By Icy Frantz
On December 5th, the then-president of Harvard, Claudine Gay, said these four words in a congressional hearing in response to a question about genocide. And although Gay later apologized for her answer, declaring, “Words matter,” the phrase has continued to rattle around in my brain.
I happen to agree with Gay’s apology. Words do matter and perhaps that is why I have spent an inordinate amount of time considering whether the words- depends on the context matter too.
Certainly, context can help clarify.
When contemplating if the number ten is a large number, it might just depend on the context.
Running ten miles is (at least for me) a very large number, while ten minutes of a massage or ten M&M’s (at least for me) is relatively small.
Also, understanding cultural context can help us live successfully in our increasingly global world.
In Burma, when taxi drivers want to get a customer’s attention, they make a kissing sound. Imagine how that might be perceived in New York City (!!). And in many European countries, strangers greet each other with kisses, while in our country we are more likely to shake the hand of a stranger.
When analyzing data, context allows us to interpret information correctly.
Imagine a study that investigates the relationship between ice cream consumption and shark attacks. At first glance the data shows that when ice cream consumption increases so do the number of shark attacks suggesting that there is a correlation. However, with closer examination and consideration of context, it becomes apparent that in the summer months, more ice cream is consumed and swimming in the ocean increases. Therefore, the two original variables are connected by a season and not to each other.
Context is clearly important in the legal arena. Context takes into account the intentions of the drafters, societal changes, and assures that laws are interpreted in a manner that is consistent with the purpose and objective for which they were created.
Sophomore year of college, my sorority rented a house for the purpose of hosting meetings (and parties). In addition to one large communal room, there were six bedrooms available to members. My excitement about living off-campus was quashed when we found out it was against the law for six biologically unrelated women to live together in a house. Why? Because a law in the state of Connecticut considered such housing a brothel.
In the end, we determined that there was no such law in Connecticut, so we moved in.
However, in states that do have laws regarding homes with multiple biologically unrelated women living together, the following words are included to add context, “…with the intent to engage in prostitution or the exchange of sexual services for money or goods.”
So, context matters. It not only affects meaning, but it also helps us get along and communicate with clarity which is critical.
And yet, still, Gay’s answer to that original question – “Whether calls for the genocide of Jews constituted harassment under university policy” – is wrong.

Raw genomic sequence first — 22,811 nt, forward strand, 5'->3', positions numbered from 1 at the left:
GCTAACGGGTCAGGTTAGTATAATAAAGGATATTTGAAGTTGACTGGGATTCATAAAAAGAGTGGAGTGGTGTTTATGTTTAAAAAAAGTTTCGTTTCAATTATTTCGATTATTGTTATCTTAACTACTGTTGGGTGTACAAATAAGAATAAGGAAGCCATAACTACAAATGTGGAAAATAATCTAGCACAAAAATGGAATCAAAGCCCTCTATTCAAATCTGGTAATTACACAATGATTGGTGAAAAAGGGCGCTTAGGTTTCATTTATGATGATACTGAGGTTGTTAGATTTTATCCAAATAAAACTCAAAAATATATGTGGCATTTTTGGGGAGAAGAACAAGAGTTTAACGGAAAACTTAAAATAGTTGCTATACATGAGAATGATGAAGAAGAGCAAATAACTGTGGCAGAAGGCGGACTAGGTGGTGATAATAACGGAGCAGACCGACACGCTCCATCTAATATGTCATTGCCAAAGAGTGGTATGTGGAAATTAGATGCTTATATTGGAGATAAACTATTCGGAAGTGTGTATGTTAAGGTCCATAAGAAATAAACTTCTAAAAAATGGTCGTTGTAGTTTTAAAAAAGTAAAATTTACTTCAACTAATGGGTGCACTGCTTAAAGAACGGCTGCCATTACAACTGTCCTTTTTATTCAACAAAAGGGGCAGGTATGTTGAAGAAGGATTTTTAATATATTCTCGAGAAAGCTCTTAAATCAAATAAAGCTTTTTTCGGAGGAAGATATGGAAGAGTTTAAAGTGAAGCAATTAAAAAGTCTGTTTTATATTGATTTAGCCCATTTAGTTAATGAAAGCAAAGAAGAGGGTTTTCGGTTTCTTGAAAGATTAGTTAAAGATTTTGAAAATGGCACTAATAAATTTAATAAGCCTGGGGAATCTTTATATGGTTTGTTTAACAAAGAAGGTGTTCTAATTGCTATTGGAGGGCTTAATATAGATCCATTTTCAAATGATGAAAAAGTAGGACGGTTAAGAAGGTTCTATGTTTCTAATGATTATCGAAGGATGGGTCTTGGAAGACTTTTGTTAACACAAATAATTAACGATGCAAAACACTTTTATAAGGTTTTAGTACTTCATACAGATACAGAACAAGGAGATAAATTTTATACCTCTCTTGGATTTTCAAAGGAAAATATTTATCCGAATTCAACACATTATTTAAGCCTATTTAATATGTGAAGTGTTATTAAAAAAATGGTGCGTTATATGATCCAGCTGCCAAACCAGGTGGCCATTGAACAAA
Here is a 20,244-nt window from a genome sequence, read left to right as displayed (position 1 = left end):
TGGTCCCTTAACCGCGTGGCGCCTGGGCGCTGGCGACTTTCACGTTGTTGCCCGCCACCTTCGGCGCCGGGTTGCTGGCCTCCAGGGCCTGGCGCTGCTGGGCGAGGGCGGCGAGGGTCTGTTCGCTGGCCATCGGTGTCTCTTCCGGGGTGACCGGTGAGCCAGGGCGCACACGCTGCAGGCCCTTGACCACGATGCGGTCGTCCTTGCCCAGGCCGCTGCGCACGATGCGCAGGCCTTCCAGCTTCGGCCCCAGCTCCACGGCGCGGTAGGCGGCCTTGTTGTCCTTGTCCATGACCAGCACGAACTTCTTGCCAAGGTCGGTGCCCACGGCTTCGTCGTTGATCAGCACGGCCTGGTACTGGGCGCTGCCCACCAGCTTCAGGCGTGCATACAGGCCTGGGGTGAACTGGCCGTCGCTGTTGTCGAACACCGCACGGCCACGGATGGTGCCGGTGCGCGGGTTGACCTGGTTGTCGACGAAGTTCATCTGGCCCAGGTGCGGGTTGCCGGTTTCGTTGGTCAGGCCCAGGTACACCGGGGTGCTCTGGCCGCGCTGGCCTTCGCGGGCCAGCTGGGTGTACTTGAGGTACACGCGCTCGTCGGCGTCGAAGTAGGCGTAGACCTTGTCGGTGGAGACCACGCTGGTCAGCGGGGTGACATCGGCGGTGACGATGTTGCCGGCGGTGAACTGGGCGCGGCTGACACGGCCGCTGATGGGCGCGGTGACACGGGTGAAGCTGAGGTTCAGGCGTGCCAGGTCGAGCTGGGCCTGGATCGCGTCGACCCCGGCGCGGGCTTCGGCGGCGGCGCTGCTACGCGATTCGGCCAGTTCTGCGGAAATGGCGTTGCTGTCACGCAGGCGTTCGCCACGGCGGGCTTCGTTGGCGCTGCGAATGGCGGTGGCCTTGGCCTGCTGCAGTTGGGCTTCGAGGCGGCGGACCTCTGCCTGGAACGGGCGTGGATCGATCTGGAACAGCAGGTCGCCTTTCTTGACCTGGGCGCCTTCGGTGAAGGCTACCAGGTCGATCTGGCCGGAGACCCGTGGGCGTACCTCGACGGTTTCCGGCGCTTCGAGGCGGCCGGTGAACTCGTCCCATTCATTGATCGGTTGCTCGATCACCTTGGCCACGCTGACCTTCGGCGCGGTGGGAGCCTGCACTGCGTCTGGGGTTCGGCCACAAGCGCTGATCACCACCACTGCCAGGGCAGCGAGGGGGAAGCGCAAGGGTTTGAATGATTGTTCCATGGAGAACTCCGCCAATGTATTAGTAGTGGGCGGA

To that question, there was no need for context – of any sort – ever.
Now my objective is not to find fault with any institution – especially one that most likely would never have accepted my 18-year-old self – nor am I opining on whether Gay should have resigned. What concerns me is that something that goes against my moral code – our moral code – the thought of which breaks my heart and horrifies me…could ever be considered within a context.
After the hearing and after much criticism and backlash, Gay stated, “I failed to convey what is my truth.”
So, why her original answer? Some say it was in defense of freedom of speech. Others believe that the answer is a symptom of a political agenda that is being pushed in our elite academic institutions. Just last night, a friend mentioned that he thinks that Gay was lost in an institutional bubble, unable to see, hear, feel, or believe what is real.
I don’t have the answer.
But I would hope that we live in a country that both honors freedom of speech and prohibits hatred. And that our academic institutions – elite or otherwise – are teaching our children to think critically for themselves. And that even within our own institutional or societal bubbles, we can find – and speak – our own truth.
In 2004, Robert Fulghum published a book that made quite an impression on me, All I Really Need to Know I Learned in Kindergarten.
And I think of this book when life gets seemingly complicated – when I get weighted down by figuring out right from wrong, when I watch as political groups fight and lie and treat each other with disrespect, and when the presidents of academic institutions get blinded by what they think is the safe answer rather than what is in their hearts.
The book lists some simple truths – play fair, don’t hit people, share, say you are sorry when you hurt somebody, flush, when you go out in the world hold hands and stick together.
This all might sound elementary and unsophisticated – not Ivy League – but I would argue that it’s a foundation for life worth exploring. Maybe we need to return, to unbecome what we have become and live according to our truth.
No matter the context.
The Icing on the Cake